Few topics have as much written about them online as web design itself, so for this article I want to narrow the focus slightly and give some top tips for designing websites specifically aimed at UK markets.
The UK is renowned worldwide for its design – so what makes it so unique? Aesthetics are always highly subjective, but in my view it’s a combination of Europe’s funky designs and bright colours, with a little pinch of good old-fashioned British reserve thrown in for good measure.
Looking at American websites, navy blues and burgundy reds reminiscent of the stars and stripes are very popular, as are browns harking back to the woodsy days of the founding fathers.
In UK designs, the colour palette tends to be a little brighter, while the designs tend to be a little simpler and sleeker.
British audiences don’t tend to appreciate overt marketing messages. You’re likely to win us over with something more abstract, comedic, or self-deprecating.
For example, the slogan for a popular small car in the UK is “This is now”. The same car on the company’s American website is marketed with the slogan “It’s a pretty big deal”.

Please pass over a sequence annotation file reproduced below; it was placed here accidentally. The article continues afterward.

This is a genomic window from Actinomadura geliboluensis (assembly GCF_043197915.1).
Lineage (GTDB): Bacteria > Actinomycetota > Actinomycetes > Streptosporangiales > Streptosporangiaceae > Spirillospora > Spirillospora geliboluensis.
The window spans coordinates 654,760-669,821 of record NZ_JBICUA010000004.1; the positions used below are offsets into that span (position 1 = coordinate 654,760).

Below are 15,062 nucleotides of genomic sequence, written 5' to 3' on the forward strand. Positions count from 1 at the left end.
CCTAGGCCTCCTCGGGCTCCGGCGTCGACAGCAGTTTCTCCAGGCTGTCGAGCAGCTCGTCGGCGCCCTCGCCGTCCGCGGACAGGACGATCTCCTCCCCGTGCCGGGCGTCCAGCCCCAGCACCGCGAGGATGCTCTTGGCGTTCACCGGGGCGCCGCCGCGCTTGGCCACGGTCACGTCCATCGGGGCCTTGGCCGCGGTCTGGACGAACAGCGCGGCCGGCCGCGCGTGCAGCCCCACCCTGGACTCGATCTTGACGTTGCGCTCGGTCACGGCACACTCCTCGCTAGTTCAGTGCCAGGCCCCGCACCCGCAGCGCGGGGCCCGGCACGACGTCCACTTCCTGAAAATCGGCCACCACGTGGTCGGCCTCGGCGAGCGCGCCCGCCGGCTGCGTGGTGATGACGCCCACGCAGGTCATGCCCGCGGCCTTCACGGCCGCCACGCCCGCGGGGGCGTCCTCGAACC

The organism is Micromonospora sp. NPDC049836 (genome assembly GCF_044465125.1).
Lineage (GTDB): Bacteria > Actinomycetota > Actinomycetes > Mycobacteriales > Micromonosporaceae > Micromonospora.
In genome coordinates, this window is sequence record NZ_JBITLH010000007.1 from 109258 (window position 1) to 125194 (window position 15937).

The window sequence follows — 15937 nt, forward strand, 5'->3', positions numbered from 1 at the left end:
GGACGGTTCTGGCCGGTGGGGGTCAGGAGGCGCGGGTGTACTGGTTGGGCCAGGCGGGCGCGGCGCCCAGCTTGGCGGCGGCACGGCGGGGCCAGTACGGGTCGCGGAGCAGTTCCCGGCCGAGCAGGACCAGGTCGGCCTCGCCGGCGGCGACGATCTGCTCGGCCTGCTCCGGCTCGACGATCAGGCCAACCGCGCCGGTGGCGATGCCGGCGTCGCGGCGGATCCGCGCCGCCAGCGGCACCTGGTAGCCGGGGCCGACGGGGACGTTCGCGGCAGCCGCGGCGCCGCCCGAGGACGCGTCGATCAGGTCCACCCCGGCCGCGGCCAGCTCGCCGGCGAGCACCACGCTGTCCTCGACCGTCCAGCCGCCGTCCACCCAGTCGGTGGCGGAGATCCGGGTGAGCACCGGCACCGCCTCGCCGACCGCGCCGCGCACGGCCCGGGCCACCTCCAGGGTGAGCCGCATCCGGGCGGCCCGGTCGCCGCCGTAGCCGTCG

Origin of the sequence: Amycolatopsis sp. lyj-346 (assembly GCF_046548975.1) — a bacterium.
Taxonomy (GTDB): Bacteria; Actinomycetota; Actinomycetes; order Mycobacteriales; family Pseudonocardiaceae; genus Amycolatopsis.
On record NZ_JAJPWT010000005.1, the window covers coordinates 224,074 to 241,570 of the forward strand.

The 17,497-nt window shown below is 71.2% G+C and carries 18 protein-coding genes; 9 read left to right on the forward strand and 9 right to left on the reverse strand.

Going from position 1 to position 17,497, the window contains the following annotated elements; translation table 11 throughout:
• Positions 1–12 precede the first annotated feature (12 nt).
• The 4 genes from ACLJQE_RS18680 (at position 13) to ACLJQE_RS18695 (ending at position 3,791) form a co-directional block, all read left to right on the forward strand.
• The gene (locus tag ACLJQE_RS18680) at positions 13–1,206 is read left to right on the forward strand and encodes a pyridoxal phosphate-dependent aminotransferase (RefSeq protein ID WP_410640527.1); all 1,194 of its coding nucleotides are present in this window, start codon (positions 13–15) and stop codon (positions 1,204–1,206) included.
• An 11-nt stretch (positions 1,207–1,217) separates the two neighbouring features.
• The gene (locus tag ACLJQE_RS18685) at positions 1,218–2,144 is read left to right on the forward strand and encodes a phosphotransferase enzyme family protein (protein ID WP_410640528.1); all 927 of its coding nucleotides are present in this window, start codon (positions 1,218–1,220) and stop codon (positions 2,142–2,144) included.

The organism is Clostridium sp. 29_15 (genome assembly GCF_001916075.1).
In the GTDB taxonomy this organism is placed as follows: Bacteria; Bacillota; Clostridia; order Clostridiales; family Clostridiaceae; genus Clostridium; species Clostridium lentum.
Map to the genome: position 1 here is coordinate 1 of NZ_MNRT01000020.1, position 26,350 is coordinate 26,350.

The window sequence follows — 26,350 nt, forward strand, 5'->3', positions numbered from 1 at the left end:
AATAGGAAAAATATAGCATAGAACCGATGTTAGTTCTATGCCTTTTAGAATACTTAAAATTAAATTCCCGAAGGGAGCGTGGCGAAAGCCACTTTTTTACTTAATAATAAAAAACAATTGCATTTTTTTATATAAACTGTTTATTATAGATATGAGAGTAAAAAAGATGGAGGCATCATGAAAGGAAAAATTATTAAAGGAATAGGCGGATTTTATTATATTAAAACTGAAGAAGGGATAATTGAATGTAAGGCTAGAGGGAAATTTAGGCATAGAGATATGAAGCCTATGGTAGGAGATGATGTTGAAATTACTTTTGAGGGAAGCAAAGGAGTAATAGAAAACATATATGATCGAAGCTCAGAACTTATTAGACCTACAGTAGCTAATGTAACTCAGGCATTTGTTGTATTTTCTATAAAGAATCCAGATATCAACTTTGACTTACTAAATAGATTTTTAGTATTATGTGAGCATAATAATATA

Both boast the car’s technology and economy, but the first slogan is definitely more subtle.
There’s not space here to list everything to think about when setting up a UK e-commerce website, but here are a few of the most important.
The choice of available payment gateways is different in the UK: while PayPal is popular on both sides of the pond, there are several very popular gateways in the USA that aren’t available in the UK and vice versa.
It’s important to check which regulations will apply to UK consumers, with the distance selling regulations being of particular importance for e-commerce websites. The Business Link website is a good source of information about which regulations may apply.
VAT accounting may also apply if your turnover reaches a certain threshold, and this can get very complex so it’s worth checking with a professional accountant.
Meanwhile certain Briticisms such as “trolley” or “postage” might make your UK-based shopper feel a teensy bit more at home than “cart” or “shipping”, as will a.uk domain name.
Search Engine Optimisation
It’s important for search engines to recognise that your website is UK based. Again using a.uk domain as your main address is recommended unless you’re a multi-national, and choose a web host whose servers are based in the UK too.